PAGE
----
There’s nothing to say here. I have nothing. She was 35, vibrant and kind – the sort of person we should all aspire to be.

Everywhere I go, people are talking about it, they’re tearful, they’re upset. They’re confused, angry and numb. All of us are struggling in our own way.

If you think that this sort of thing won’t happen to you or doesn’t involve you, think again. Domestic violence threatens us all. Your neighbor could be in danger. Your child or friend could be suffering and you may not even know it.

Have you ever wondered why a woman doesn’t just leave? This is why. Because it’s hard and it’s dangerous. Because women die when they have done nothing wrong. Because there are people out there who would rather kill the one they say they love than allow them to be free.

My heart is tired, friends.

I cannot fathom how her close friends and family are suffering today. And I can’t understand how someone could behave viciously toward the person they say they love.

Sadly, she isn’t the first person to be victim to this kind of senseless cruelty and she won’t be the last. Many of you reading probably at least known of similar stories.

My apologies for this sad and rambling story today. It isn’t nearly so fun as an adventure but life can’t always be fun. Sometimes it’s a confusing, tragic, horrifying place.

Make the best of today. Tomorrow is not promised.

Scout and the Christmas Tree

Having a rambunctious little cat has changed my life in ways I cannot begin to describe. But one thing I can describe is how it has changed Christmas. Years past saw a tree in nearly every room but that won’t be happening with an eight month old kitten.

He’s a good little cat and doesn’t get into a lot. Yet he’s still a kitten and all those fun things hanging off it would be tempting.

I plotted for weeks to design a tree situation he couldn’t knock down while climbing and swinging. Just when I thought I was ready for anything, he threw a curveball.

Turns out, he’s not interested in climbing so much as chewing on the pine.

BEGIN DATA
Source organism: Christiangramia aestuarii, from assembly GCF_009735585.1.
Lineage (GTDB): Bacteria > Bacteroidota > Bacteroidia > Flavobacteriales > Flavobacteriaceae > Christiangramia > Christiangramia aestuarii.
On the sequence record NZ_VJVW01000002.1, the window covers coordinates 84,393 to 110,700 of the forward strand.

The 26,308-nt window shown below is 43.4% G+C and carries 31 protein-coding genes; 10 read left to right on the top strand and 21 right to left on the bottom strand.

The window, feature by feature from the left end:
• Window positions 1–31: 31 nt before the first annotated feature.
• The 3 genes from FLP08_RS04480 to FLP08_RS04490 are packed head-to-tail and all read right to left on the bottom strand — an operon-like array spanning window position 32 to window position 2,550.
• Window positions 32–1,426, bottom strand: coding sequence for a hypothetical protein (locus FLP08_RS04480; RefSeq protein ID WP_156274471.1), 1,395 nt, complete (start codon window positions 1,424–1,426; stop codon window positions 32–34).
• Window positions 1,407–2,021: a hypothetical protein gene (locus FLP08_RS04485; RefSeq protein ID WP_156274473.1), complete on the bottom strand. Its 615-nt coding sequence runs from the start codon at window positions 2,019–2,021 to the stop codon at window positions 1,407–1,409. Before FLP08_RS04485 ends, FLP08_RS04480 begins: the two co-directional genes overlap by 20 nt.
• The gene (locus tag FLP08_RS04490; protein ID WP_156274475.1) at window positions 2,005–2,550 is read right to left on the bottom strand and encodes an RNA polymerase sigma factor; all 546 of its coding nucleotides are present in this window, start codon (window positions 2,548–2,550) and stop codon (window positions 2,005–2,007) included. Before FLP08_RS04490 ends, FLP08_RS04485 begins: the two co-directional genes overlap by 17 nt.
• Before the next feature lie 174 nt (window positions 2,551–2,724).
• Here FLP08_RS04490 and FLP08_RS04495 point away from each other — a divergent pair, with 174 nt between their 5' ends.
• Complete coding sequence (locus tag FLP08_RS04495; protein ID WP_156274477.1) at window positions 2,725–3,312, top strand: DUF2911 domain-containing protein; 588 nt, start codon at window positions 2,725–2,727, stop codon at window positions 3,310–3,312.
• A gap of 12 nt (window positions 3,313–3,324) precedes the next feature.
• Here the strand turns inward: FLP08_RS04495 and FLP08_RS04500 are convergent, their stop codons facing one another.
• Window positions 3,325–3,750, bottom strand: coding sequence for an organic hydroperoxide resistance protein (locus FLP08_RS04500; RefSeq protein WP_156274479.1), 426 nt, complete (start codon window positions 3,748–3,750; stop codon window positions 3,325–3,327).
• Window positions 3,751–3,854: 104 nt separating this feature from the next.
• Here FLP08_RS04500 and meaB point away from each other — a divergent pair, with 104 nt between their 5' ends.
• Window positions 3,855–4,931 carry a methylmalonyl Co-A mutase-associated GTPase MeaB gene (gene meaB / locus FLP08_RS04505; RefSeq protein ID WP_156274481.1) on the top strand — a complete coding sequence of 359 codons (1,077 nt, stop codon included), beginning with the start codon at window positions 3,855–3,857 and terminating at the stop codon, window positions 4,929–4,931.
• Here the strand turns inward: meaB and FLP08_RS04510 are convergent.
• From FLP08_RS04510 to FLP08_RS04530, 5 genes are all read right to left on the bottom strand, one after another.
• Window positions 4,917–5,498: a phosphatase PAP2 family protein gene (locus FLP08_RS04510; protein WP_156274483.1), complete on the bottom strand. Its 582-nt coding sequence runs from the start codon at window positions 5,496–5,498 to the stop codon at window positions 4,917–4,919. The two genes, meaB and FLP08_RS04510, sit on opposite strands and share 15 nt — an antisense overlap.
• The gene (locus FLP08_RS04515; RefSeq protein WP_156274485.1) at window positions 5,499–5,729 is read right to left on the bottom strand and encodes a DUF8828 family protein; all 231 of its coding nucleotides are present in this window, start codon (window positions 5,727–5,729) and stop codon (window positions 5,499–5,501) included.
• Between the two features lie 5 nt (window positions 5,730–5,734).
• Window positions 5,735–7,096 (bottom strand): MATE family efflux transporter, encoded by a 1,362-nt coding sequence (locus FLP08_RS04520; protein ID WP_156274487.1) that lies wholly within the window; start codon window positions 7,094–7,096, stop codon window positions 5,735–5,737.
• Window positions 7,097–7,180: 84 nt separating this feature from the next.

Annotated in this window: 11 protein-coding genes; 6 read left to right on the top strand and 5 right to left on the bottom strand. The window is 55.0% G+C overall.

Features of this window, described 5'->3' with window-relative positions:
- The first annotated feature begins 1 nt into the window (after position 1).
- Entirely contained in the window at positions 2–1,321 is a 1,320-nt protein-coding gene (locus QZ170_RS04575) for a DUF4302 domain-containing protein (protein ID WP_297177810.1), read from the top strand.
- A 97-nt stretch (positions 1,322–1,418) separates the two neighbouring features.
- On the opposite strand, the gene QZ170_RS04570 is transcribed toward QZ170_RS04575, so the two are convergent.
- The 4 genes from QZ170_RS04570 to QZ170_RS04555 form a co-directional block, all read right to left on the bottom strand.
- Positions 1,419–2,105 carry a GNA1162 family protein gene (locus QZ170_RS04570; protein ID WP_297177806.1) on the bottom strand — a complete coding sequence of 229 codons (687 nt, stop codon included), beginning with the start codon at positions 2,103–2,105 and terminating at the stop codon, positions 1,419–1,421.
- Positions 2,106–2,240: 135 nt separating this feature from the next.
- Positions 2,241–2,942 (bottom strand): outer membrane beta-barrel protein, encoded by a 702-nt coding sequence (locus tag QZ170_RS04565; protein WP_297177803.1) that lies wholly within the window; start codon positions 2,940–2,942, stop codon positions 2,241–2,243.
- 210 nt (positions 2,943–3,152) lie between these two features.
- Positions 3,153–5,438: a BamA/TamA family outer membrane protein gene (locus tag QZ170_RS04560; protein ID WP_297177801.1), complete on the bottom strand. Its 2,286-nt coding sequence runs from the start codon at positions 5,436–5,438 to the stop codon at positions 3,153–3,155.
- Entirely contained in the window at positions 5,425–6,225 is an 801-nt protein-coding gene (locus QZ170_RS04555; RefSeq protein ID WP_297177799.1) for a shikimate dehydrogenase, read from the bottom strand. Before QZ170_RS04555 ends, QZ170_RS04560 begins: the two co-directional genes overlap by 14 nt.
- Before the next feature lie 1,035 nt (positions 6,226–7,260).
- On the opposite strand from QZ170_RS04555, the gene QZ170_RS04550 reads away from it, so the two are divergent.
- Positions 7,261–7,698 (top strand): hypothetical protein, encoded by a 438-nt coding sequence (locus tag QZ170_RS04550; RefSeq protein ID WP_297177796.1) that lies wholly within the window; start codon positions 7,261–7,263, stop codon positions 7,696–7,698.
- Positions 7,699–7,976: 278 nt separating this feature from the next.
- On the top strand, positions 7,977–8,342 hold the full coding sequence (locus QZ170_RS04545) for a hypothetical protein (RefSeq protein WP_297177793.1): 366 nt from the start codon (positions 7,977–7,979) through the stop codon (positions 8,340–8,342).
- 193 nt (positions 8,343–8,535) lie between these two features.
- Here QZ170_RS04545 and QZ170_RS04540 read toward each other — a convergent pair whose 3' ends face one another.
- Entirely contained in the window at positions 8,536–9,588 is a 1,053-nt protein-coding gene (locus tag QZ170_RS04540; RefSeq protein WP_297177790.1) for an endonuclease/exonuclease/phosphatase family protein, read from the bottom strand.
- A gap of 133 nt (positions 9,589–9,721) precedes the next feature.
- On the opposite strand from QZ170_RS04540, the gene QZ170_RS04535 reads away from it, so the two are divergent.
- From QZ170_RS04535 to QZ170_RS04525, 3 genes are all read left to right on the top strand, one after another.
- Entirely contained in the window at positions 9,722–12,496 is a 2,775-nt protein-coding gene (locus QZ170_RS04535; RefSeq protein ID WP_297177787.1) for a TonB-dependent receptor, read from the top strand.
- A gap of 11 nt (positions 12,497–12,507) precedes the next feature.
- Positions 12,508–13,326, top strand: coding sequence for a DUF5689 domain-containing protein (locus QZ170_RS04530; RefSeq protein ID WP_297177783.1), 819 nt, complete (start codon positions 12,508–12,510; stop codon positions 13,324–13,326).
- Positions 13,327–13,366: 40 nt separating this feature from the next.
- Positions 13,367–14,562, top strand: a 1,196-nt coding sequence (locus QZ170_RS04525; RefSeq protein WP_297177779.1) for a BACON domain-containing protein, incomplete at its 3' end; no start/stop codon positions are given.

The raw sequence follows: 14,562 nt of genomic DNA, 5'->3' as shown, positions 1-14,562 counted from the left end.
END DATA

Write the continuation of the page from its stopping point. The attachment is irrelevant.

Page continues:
He loves to chew on artificial pine. While it seems that he’s just chewing and not eating it, I don’t trust that he won’t try. And this is a chance I’m not prepared to take.

So there’s just one tree in my house this year (behind a closed door) and it’s devoted to my adventures. It’s my travel tree. I wrote all about it last year but, in a nut shell, I collect ornaments from my adventures. Each ornament is hung with a postcard that relates a trip memory.

Most of my ornaments aren’t real Christmas ornaments and I like it that way. There’s a stuffed jackalope bank from Douglas, Wyoming and a small metal airplane to mark my first biplane ride this year.

There’s a vintage snowman found at an Indiana antique store during last year’s antiquing adventures across the National Road. I even have a pennant from the Ernest Tubb Record Store in Nashville and a small handmade quilted piece from Ocracoke Island.

The list goes on and on and each ornament evokes countless memories – both happy and bittersweet. One new ornament represents the daily adventure of having Scout in my life.

The tree is now up and Scout gets supervised playtime in that room. So far he has only tried to chew and has batted at a couple of low hanging ornaments. I’m hoping he will outgrow that chewing thing and that next Christmas will be back to normal.

Meanwhile, if you’re interested, Click here to read last year’s description of the travel tree. Perhaps you’ll be inspired to start a new tradition of your own!